Rogue Legacy 2 review for PlayStation 5

Platform: PS5
Also On: PS4, Xbox Series X|S, Xbox One, Switch, PC
Publisher: Cellar Door Games
Developer: Cellar Door Games
Medium: Digital
Players: 1
Online: No
ESRB: E10+

Rogue Legacy 2, the sequel to the beloved original from developer Cellar Door Games, just recently launched on PlayStation 4 and 5, following its release on other platforms back in 2022. While always on my radar, I never got around to playing the game on Xbox platforms or the Nintendo Switch last year, so when Cellar Door Games offered the opportunity to review the PlayStation version of the game, I jumped at the chance. The original Rogue Legacy was an addictive blast of a game, and from what I had heard the sequel was a pretty worthy follow-up. Having now spent a couple of weeks with the game post launch, I can agree that if you’ve ever had an interest in 2D rogue-lite action games, then Rogue Legacy 2 is certainly worth your time. 

Matthew originally reviewed the game for Gaming-Age last year on other platforms, and you can check out his full review here. I’d say that I agree with most of his points on this one, so you won’t find much in the way of differing opinions with my review for the PlayStation platforms. Playing through the game on PlayStation 5, it ran extremely well, as is expected, and I can’t remember any single hiccup or issue I’ve run into over dozens of hours spent playing. Also worth mentioning is that if you’re a PS Plus subscriber you can check the game out for free via that service, which I’d certainly recommend doing so. 

If you’ve not played the original Rogue Legacy, here’s what you can expect with Rogue Legacy 2. At the onset of the game you’ll pick from a couple of character classes, each with a unique weapon type, and randomized attributes, including a magic spell of some sort and an additional special ability. The game is presented in 2D with beautifully animated characters, and you’ll take command of your first character exploring a vast array of rooms filled with enemies and treasure. Chances are, you’re gonna die relatively quick, but not all progress is lost as Rogue Legacy 2 utilizes a structure common to other rogue-lite games like the original Rogue Legacy or the ever-popular Dead Cells. Death will bring you back to your character select screen, allowing you to pick the equivalent of a descendant of your original character, along with the gold you collected on your previous run. That gold can then be used to build up your base of operations, which in turn allows you to get stronger, gain more health, unlock additional classes, and more.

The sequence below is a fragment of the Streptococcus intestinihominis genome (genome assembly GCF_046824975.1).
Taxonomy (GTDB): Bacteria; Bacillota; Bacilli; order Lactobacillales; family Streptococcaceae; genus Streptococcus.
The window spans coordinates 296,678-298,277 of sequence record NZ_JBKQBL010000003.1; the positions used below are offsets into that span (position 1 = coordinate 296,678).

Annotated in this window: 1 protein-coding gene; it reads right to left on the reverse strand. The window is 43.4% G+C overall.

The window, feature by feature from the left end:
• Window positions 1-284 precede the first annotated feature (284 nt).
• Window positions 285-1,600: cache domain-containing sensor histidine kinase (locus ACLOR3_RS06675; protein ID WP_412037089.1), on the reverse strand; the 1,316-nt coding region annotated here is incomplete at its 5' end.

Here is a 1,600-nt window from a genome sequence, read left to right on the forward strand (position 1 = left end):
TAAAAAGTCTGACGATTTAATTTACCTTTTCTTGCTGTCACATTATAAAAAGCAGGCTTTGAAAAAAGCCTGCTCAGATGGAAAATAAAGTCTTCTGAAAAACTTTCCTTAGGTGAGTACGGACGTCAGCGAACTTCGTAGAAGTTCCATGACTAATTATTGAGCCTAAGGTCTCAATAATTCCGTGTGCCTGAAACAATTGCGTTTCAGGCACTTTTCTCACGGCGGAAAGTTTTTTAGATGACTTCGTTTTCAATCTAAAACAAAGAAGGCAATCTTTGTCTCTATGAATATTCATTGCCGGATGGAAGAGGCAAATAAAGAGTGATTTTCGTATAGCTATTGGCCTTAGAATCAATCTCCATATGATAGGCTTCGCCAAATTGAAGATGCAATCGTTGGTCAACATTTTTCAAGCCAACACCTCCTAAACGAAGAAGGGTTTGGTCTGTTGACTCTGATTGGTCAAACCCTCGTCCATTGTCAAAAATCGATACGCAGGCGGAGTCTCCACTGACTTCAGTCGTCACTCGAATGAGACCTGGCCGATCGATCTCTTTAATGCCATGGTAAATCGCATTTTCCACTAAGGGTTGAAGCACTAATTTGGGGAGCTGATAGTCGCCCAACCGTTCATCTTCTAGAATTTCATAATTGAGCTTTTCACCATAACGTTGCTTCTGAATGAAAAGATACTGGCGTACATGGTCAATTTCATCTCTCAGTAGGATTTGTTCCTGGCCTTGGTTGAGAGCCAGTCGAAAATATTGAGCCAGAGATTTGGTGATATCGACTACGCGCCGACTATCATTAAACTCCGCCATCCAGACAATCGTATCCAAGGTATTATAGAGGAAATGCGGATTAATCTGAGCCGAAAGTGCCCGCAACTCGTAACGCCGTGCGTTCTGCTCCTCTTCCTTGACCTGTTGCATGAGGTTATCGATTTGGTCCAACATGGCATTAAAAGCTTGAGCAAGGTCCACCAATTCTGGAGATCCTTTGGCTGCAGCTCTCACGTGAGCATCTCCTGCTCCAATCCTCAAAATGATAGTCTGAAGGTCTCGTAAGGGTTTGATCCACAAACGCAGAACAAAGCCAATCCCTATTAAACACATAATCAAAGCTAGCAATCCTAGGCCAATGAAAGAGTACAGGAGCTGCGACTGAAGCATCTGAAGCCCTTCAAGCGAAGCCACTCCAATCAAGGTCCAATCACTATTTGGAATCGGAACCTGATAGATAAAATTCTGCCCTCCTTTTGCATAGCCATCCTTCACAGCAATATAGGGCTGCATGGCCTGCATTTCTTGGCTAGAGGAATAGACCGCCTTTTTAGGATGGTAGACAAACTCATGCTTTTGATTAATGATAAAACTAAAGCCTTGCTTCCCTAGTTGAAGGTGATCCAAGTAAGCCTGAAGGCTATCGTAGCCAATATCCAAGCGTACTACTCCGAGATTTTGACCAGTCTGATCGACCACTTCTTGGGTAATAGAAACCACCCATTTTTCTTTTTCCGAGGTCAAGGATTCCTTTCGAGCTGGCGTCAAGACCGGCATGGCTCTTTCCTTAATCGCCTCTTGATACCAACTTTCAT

The core hook of dying and restarting while progressing just a bit further each time is as solid in Rogue Legacy 2 as it was in the original game. I’d be hard pressed to point out significant differences between the two games, outside of a spruced up presentation and just more content in general, but honestly there wasn’t much to improve on with the original Rogue Legacy, so I can’t really fault the sequel for not deviating too far from the original formula. It’s still a wildly addictive game, and the short bursts of gameplay make it perfect for a few quick rounds, or lengthier play sessions. 

Again, if you’ve ever been curious about rogue-lite style games, or Rogue Legacy in general, I see no reason to not give Rogue Legacy 2 a try. Especially if you’re a PS Plus subscriber, the game is a steal at $24.99, even more so when it’s free. 

Note: Cellar Door Games provided us with a Rogue Legacy 2 PS5 code for review purposes.

Grade: A-